The Right Way To Do Refranchising

Over the years, our firm has been involved in many refranchising programs and seen both good and bad approaches. One of the most problematic programs was the Applebee’s refranchising, which was initiated to pay off excessive debt and left the brand with few corporate stores and no effective way to test and improve the concept before rolling out to franchisees. Buffalo Wild Wings might have taken a similar path if the activists had gotten their way. Thankfully, it turned out differently. Yum and Hardee’s have refranchised over the years and have done a relatively good job in their sale of corporate stores. Red Robin seems to be taking a very thoughtful approach to refranchising and so is Big Boy. So what does it take to do it right? Here are the five keys to executing a good refranchising program.

Refranchise for the Right Reasons

You don’t want to refranchise just to come up with a financial solution. You want to achieve the right mix of franchise and corporate stores. I always become concerned when the percentage of corporate stores drops below 10%, because this can really create problems when it comes to alignment with the franchisees, the ability to test new products, prototypes, and technology. Also, it is clear that one of the primary purposes of refranchising should be to bring new blood into the system and also to reward existing franchisees. These concepts are the foundation for a successful refranchising program. Never look at the short term.

Make Sure You Provide Development Rights

Refranchising shouldn’t be used just to get rid of stores, it should be used so the corporate stores can seed development in specific areas. You should seldom refranchise without corresponding development rights. While sometimes it makes sense to refranchise an isolated store because it fits with an existing franchisee’s development plans, in most cases I like to see refranchising programs coupled with reasonable development obligations. The beauty of this approach is you give existing or new franchisees immediate cash flow, which provides an economic benefit as they grow the development area. One item to always keep in mind is that development rights should never be too aggressive, particularly when you are trying to integrate existing, purchased corporate stores.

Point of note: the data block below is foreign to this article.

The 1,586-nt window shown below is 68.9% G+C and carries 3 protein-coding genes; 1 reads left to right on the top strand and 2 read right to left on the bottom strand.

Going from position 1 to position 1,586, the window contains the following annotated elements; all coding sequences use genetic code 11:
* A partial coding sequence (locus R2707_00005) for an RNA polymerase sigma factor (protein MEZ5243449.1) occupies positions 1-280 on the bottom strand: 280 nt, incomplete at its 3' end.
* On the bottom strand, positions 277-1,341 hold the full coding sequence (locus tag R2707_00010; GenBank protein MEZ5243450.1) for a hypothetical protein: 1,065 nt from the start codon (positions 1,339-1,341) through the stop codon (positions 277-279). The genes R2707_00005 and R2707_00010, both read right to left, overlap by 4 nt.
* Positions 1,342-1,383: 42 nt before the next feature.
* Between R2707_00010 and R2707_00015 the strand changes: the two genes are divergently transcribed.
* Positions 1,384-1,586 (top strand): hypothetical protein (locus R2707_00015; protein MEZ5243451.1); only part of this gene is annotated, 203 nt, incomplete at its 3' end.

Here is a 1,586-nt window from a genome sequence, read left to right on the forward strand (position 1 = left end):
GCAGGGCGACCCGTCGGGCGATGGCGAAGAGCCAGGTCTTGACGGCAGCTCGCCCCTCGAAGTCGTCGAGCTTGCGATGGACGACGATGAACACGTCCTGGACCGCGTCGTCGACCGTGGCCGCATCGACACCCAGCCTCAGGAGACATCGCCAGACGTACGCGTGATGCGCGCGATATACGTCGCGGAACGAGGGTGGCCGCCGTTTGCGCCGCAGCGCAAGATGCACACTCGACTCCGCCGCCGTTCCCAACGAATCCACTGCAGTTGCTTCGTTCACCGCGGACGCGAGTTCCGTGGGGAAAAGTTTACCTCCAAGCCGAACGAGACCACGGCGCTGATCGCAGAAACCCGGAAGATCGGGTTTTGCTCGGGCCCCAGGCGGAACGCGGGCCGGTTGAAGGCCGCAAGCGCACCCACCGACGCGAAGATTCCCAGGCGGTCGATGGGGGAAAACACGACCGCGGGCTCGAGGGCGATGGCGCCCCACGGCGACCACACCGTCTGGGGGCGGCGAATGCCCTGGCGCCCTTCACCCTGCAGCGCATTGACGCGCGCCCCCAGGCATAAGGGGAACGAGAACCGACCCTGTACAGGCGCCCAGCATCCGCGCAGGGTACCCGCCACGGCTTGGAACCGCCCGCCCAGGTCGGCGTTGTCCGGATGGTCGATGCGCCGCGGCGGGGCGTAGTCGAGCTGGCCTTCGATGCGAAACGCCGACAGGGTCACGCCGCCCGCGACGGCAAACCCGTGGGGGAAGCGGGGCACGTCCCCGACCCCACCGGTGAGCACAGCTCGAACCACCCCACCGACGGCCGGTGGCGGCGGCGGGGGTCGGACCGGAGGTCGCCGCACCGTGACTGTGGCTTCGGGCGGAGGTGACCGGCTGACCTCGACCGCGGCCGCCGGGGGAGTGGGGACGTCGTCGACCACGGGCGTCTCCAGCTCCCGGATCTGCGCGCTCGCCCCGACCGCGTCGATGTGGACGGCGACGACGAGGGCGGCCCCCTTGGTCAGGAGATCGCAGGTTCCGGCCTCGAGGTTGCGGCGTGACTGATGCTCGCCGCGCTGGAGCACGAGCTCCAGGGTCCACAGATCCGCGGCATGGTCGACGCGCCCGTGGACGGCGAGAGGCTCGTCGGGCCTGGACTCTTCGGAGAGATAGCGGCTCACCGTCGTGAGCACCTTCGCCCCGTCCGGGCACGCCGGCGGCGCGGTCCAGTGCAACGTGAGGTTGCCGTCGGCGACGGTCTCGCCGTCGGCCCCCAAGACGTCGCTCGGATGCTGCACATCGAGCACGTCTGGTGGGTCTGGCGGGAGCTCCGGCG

Find the Right Partners

The sale of corporate stores needs to be strategic, and getting the right franchisee under all circumstances is the best strategy. Go for the potential franchisee who makes the most sense for your system and can grow and develop the stores as well as increase the revenue in the existing stores they are buying. The ideal partner should: 1) Fit the culture; 2) Have the financial resources to acquire the stores; 3) Have “dry powder” to develop the stores around the refranchised stores; and 4) Have strong operations that can be verified through a proven track record of their performance in your system or in other systems.

Price It Right

Make sure the existing stores are not overpriced. Sometimes we’ve seen inf lated prices that create unreasonable entry costs into the system. I would prefer to see refranchising programs with market prices or even slightly below-market. The idea is to sell to the best and most appropriate potential franchisee or existing franchisee, keeping in mind they will generate significant royalties in the long run. Therefore, short-term pricing is not as important as long-term success and a sustainable royalty stream. The other problem with pricing either too high or too low is you then create concern in the existing franchisee community as to value, which may affect exit strategies and refinancing. It’s always good to consult with existing franchisees prior to the commencement of a new franchising program.

Make Sure the Franchising Program is Appropriate for Refranchising

You need to review your franchise agreement and development agreements. Specifically, you need to make sure that the provisions in all of these documents meet the needs of the potential refranchising buyers. If you’re looking at private equity or family offices, you need to have provisions that fit the situation. Also, if you are looking at selling underperforming stores that need to be turned around, you need to make sure there is some latitude in the royalty arrangement to take into account these stores. In many cases, the agreements need to provide flexibility to fit the kind of situation necessary for the stores being sold and the development rights being granted.

Refranchising is a major decision that needs to be carefully thought out. It should never be a knee-jerk reaction, and certainly activist shareholders and financiers should not be the primary movers in this process. The best approaches always take into account what is best for the overall franchise system and the long-term economic health of the franchise, and making sure that the refranchised stores and the development rights create a successful and economically viable business.

Next time, a quick primer on the new tax law and how it affects you as a restaurant owner.

By Dennis Monroe

From the January 2018 issue of Restaurant Finance Monitor

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Dennis Monroe